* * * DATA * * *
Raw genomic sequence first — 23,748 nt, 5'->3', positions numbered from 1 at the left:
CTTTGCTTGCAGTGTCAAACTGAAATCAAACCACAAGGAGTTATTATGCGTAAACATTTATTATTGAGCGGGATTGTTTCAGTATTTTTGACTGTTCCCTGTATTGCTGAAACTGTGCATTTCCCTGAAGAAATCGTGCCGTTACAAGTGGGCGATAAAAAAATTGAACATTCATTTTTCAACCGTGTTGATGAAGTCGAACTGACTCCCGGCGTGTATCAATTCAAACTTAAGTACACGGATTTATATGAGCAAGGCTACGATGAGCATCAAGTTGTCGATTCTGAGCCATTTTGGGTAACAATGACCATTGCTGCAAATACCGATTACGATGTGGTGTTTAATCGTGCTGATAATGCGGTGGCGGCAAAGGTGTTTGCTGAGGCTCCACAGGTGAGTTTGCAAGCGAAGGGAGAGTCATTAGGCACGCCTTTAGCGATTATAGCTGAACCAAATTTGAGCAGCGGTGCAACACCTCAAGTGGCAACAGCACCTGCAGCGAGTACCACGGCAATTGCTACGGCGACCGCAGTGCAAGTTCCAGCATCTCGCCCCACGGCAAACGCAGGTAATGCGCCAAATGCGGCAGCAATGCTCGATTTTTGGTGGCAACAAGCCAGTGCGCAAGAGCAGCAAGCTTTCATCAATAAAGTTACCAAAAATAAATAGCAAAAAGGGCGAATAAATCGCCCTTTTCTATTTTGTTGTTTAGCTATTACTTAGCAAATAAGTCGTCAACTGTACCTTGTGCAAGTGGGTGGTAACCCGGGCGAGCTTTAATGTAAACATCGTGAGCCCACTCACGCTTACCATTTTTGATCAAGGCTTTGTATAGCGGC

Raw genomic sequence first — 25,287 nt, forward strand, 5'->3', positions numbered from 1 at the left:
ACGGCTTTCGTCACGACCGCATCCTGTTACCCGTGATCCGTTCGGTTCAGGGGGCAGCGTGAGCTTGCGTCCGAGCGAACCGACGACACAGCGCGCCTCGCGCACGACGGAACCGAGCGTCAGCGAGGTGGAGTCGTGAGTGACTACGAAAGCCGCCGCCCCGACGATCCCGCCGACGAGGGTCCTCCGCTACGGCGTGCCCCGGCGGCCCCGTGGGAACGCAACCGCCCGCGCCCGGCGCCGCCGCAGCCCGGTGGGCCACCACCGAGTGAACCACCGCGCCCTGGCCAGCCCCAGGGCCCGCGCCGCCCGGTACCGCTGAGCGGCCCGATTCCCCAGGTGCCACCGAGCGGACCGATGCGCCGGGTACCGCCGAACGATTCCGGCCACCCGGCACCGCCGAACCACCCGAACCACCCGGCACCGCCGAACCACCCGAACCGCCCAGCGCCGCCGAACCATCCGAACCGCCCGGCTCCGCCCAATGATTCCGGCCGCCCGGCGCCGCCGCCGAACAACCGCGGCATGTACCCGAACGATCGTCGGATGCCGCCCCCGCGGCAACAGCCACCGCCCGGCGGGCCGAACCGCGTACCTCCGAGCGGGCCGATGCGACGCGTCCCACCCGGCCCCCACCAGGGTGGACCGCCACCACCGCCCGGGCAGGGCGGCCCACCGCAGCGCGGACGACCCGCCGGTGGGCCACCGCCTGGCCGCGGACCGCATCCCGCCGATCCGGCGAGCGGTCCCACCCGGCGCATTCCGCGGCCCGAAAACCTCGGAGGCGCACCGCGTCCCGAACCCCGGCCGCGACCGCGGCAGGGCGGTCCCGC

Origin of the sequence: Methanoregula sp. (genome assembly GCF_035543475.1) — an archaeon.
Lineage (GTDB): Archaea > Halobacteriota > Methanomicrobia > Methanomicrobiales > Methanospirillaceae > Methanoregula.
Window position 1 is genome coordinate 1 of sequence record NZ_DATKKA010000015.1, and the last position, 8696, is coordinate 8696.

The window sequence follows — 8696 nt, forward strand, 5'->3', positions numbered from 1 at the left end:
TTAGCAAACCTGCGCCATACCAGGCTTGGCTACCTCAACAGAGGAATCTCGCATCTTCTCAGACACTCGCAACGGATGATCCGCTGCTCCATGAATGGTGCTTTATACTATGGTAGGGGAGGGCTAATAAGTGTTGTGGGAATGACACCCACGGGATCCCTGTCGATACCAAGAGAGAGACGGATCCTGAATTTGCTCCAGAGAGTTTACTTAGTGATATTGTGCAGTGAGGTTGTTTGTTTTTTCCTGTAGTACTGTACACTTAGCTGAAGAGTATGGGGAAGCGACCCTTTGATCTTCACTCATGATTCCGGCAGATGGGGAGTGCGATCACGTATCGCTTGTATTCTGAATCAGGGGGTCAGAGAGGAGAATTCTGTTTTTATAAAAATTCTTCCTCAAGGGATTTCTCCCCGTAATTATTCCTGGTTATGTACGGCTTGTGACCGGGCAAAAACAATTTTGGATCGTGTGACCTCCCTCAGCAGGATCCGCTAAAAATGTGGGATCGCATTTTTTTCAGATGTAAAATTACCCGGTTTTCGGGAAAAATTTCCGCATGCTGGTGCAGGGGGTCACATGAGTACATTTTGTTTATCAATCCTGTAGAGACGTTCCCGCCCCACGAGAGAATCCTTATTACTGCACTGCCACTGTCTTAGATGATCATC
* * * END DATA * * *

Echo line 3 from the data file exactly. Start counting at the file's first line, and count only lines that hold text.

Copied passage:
Raw genomic sequence first — 25,287 nt, forward strand, 5'->3', positions numbered from 1 at the left: